5 Reasons Why You Should Create Your Own Cloud

obr2By Tana George — Last Updated: 25 Nov'13 2013-12-05T09:00:28+00:00Google+

If a couple of years ago the question was whether to use cloud storage or not, now the question is more whether it is better to use commercial cloud storage or build your own cloud. While the option to build your own cloud might sound awfully difficult to implement, thanks to leading manufacturers of Network Attached Storage (NAS), such as Seagate, DLink, or Western Digital, who offer “personal clouds” or “private clouds”, this isn’t a difficult task anymore. When you add to this the numerous benefits of your own cloud, the decision whether to create your own cloud or not becomes an easy one. Here are 5 reasons why you should create your own cloud.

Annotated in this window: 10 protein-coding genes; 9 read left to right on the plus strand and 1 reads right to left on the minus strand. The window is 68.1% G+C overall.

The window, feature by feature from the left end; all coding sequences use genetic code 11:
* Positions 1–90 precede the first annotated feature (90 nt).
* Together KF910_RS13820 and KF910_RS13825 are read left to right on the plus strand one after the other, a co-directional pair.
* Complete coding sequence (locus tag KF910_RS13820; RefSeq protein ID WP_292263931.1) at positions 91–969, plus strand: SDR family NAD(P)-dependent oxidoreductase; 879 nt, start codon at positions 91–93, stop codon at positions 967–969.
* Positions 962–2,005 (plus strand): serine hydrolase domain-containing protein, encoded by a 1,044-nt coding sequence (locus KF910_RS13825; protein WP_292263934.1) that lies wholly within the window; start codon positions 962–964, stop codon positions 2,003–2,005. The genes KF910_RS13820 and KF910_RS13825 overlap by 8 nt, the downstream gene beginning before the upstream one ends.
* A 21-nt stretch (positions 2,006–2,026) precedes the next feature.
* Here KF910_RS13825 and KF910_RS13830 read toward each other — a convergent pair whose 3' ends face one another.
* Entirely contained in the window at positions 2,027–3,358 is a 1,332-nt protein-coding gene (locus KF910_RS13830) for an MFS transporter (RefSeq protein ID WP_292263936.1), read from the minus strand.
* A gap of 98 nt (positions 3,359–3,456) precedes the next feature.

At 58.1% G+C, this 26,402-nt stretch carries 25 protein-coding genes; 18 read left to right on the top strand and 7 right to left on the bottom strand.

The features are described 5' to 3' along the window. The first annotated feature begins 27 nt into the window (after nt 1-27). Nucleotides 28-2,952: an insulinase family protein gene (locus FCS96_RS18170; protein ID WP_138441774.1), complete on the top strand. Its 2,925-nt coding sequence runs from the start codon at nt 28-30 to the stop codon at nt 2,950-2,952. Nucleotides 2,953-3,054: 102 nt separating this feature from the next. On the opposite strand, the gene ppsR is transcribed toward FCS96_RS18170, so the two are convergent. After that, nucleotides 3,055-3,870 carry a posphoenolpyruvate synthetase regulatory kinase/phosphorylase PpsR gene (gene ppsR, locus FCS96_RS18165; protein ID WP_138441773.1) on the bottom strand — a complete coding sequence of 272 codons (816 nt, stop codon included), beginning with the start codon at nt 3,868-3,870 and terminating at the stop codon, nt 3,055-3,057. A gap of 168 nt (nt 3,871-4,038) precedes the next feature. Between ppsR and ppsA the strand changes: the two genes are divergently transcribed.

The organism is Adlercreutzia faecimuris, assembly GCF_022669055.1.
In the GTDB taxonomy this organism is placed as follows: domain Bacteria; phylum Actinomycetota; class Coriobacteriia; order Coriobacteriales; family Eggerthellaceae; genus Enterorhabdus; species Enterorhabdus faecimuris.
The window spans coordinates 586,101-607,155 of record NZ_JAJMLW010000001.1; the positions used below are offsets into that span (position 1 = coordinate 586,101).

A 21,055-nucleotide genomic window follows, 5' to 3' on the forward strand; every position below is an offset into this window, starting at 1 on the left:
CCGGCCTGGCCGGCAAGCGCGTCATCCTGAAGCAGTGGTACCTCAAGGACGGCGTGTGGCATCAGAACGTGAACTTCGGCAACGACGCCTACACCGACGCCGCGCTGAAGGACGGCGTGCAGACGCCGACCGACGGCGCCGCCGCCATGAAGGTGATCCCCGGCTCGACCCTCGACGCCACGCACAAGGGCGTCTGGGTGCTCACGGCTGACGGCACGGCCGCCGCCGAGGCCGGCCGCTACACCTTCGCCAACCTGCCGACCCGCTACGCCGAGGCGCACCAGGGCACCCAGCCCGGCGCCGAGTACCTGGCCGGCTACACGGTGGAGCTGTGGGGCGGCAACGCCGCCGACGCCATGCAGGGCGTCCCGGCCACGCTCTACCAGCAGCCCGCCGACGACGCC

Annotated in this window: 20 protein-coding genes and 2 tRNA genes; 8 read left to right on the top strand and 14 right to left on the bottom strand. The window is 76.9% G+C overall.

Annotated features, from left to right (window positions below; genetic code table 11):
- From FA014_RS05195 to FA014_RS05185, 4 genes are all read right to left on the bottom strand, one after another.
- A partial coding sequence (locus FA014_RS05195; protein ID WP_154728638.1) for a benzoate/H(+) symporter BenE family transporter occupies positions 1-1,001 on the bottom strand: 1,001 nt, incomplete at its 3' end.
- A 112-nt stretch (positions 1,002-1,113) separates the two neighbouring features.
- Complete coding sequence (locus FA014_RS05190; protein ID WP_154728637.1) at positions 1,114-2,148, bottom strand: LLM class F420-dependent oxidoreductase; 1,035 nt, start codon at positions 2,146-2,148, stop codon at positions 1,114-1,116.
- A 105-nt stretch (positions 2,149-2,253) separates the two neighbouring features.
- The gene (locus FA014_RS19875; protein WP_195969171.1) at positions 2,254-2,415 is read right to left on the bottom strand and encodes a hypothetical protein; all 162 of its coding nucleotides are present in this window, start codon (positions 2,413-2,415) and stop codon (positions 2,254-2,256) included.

1. Increased Security

One of the disadvantages of cloud storage its critics never get tired to emphasize is security. While clouds per se are not necessarily insecure, when poor practices couple with poor management and lack of technical expertise in cloud staff, incidents are bound to happen. Dropbox is frequently in the news because of security incidents of all sorts and so are other cloud providers. Of course, this does not mean cloud storage is insecure but when you know about all the potential security risks, the idea what might happen to your data stored somewhere in the cloud is hard to chase away.

When you create your own cloud, you (and your employees) are the individuals with access to it. If you know how to secure your cloud, then you can be 99 percent certain there will be no unauthorized access to your data. For many companies and individuals this benefit alone is more than enough to create their own cloud.

2. More Control and Flexibility